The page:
Part guidebook for emerging poets and part homage to a wide range of major poets, Teicher’s We Begin in Gladness: How Poets Progress...is one of the most enjoyable books about poetry I have encountered. His obvious love of poetry infuses the book with the 'grace, certainty, power, and humility' he so admires in one of his literary heroines, Lucille Clifton. Additionally, because he surveys a diverse group of writers, providing relevant biographical background and anecdotes from their lives and his own, We Begin in Gladness is a book with wide appeal ... It is interesting to review a book that is in conversation with many other books and that reviews works by other writers. In that sense, Teicher’s work offers lessons for art critics, too ... Teicher’s praise for their best poetry is tempered by his honest appraisals of their weaker efforts ... both a subtle commentary on critique and an encouraging anecdote for any poet who questions the quality of their own work ... Teicher’s book is full of insights...and it’s a pleasure to see how the poets he features in it are in conversation with one another across time (generations, even) and space. Though not necessarily a craft book, We Begin in Gladness does what all good craft books aim, but so often fail, to do—it makes the reader want to go and investigate the many works of poetry the author references and to learn more about their makers, much as (as Teicher asserts) 'a real poem points to everything beyond it.'
We Begin in Gladness is well worth reading for its celebration of the art, and for placing poetry as a necessity in today's frenzied society—where dystopian fiction sells well, and too few people take time to read. Teicher's examination of poets' artistic maturation is an engaging topic. If his conclusions are informed by his own taste, we can appreciate him as a generous guide through his chosen profession ... There may be readers who would prefer to have had more background threaded through Teicher's thoughtful examination of the poetic life. The presumption that poetry is a language of common parlance would be welcome if true. But alas, it is not.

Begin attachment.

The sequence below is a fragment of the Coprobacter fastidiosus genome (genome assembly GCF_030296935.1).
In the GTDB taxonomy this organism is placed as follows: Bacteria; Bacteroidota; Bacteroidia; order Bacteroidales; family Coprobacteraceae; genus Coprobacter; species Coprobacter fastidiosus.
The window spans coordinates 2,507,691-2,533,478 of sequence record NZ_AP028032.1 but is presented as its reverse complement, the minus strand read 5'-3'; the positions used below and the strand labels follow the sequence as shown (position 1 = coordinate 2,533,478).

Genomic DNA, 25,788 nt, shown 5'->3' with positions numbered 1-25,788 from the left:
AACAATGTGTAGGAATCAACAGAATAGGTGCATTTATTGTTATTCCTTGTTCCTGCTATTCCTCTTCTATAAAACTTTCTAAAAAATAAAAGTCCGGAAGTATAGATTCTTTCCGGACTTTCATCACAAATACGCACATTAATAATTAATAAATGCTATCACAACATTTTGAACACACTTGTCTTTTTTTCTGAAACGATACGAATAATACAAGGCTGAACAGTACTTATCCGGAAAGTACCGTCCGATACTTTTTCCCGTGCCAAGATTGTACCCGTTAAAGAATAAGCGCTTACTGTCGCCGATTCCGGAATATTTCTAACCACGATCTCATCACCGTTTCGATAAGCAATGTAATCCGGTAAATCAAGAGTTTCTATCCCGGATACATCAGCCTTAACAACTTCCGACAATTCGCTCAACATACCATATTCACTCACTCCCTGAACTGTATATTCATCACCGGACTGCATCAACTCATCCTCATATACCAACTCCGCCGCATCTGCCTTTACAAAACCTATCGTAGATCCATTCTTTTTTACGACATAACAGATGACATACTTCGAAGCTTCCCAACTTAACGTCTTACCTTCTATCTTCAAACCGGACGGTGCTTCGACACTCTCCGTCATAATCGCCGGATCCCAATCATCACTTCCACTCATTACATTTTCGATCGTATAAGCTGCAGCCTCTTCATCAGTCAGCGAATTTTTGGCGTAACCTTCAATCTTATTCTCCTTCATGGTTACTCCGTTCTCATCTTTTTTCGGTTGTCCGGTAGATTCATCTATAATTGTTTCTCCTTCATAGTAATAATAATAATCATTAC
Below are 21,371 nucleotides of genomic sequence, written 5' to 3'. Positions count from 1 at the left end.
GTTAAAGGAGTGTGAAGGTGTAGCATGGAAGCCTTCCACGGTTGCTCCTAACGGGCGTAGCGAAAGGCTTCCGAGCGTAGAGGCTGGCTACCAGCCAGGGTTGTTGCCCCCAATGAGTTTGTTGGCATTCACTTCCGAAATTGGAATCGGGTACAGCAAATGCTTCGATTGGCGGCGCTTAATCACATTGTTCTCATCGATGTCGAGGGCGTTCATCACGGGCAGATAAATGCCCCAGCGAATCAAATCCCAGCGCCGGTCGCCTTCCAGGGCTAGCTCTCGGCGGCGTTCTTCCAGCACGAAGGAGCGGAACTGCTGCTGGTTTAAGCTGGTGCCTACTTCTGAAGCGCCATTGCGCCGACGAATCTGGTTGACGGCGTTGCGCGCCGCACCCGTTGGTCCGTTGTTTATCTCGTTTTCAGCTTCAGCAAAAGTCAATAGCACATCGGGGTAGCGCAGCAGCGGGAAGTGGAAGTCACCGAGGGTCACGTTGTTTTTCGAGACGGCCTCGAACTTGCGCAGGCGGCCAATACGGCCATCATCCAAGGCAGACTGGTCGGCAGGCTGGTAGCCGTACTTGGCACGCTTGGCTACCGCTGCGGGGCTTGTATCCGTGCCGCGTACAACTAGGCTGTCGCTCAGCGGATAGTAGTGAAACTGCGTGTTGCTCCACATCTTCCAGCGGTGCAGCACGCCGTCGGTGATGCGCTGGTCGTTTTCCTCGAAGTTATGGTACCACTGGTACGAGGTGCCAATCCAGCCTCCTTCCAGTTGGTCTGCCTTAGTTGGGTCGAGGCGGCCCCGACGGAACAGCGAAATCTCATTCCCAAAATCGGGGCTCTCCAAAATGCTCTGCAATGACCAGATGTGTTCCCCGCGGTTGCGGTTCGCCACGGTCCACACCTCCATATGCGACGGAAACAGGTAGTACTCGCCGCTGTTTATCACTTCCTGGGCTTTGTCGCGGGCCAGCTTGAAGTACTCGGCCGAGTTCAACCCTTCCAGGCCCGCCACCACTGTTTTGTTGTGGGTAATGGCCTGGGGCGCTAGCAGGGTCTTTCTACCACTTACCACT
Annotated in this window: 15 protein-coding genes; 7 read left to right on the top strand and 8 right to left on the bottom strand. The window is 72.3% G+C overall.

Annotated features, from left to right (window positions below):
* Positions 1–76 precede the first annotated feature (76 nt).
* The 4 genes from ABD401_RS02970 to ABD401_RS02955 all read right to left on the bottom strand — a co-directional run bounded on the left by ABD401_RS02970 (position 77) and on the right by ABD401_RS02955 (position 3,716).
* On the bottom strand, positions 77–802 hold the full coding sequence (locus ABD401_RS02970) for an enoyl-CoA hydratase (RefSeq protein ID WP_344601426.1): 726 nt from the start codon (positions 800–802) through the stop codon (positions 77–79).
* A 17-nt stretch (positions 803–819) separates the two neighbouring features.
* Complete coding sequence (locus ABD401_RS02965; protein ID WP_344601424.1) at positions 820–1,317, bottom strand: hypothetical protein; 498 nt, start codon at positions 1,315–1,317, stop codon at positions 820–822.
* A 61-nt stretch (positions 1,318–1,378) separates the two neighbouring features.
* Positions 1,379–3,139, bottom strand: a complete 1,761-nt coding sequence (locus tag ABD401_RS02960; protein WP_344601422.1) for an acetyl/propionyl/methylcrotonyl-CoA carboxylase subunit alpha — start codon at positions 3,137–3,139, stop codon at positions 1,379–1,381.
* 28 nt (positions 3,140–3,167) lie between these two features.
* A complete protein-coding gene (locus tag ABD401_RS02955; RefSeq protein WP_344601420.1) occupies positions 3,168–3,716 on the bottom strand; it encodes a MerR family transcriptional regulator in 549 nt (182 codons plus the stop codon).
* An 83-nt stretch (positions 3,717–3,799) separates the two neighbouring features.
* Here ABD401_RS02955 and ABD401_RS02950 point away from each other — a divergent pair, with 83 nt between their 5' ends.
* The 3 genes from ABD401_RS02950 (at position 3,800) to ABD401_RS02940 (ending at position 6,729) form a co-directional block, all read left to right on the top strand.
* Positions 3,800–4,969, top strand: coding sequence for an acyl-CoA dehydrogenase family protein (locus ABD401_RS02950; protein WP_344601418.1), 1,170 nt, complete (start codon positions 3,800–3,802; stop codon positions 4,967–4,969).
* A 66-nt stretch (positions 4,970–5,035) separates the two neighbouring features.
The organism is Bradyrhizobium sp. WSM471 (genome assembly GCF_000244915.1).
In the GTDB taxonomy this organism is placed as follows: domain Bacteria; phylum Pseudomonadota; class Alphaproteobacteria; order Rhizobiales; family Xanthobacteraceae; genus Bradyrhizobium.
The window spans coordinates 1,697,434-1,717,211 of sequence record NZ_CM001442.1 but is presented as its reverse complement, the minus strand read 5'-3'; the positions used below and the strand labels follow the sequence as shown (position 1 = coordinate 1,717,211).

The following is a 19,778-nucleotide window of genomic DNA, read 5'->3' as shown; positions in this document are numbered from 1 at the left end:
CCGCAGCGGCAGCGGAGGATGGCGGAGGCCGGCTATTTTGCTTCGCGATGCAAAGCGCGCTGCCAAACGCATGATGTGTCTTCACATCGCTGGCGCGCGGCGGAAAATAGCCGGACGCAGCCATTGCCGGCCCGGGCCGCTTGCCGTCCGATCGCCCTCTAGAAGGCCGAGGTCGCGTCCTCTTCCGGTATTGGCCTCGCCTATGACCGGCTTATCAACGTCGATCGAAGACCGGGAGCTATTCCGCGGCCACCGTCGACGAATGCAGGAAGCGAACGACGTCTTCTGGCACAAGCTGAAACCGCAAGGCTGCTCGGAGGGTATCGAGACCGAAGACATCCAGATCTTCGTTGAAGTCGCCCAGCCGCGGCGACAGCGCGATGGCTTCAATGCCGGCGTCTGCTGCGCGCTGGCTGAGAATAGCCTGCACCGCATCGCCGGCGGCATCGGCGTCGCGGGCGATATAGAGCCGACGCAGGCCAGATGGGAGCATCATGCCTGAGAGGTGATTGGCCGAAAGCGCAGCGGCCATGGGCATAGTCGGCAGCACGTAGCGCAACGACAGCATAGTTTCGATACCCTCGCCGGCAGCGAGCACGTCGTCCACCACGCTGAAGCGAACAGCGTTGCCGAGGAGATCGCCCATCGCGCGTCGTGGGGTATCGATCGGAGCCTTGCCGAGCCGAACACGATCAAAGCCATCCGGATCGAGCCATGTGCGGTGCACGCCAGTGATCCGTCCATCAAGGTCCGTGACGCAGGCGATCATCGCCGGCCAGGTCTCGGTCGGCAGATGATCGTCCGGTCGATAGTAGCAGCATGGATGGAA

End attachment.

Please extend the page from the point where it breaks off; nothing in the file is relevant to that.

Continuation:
Teicher perceptively identifies the philosophical undercurrents in much of 20th- and 21st-century poetry and highlights important patterns of poetic influence. Yet he tends to neglect another key part of any poet’s development: the awakening of his or her political sensibility ... By overlooking questions of social justice and the politics of language, Teicher offers us a portrait of these poets that, however well rendered, is nevertheless incomplete.
In these engaging studies—informed by Teicher’s considerable work as both a poet and a critic, and imbued with a sensibility that is as comfortable in the lyrical mode as it is in the critical—Teicher considers the idea of poetic voice, as well as its complement, form ... Teicher’s charting of a poet’s vocal and formal development might be most compelling in 'Mirror Portraits,' an essay on John Ashbery’s poetry ... Masterfully, Teicher illuminates the thematic core of [Ashberry's 'Self Portrait in a Convex Mirror'].
In carefully considering its technical concerns, Teicher acknowledges that poetry, though the result of concentrated effort, is also shaped by the ineffable. Reading We Begin in Gladness brings to mind E.B. White’s observation that poetry can’t be fully explained ... Teicher’s best insights, in fact, are ultimately about poetry’s connection to the sublime ... We Begin in Gladness can feel somewhat fragmentary. The essays that form each chapter originated in various literary journals, so the book is less a sustained argument than a series of appreciations.
Refreshingly, the author discusses less well-established poets such as Monica McClure and francine j. harris, but he is at his most astute when assessing the oeuvres of poets whose careers are complete, or nearly so ... Teicher’s narrative is marred by occasional romantic self-seriousness—e.g., poets 'are people who, for any number of reasons, cannot, or at one point could not, speak…the keepers of the unsayable'—and he is on shakier ground when, instead of discussing poems, he attempts to divine the motives of the poet ... Imperfect but the insights outweigh the pretension.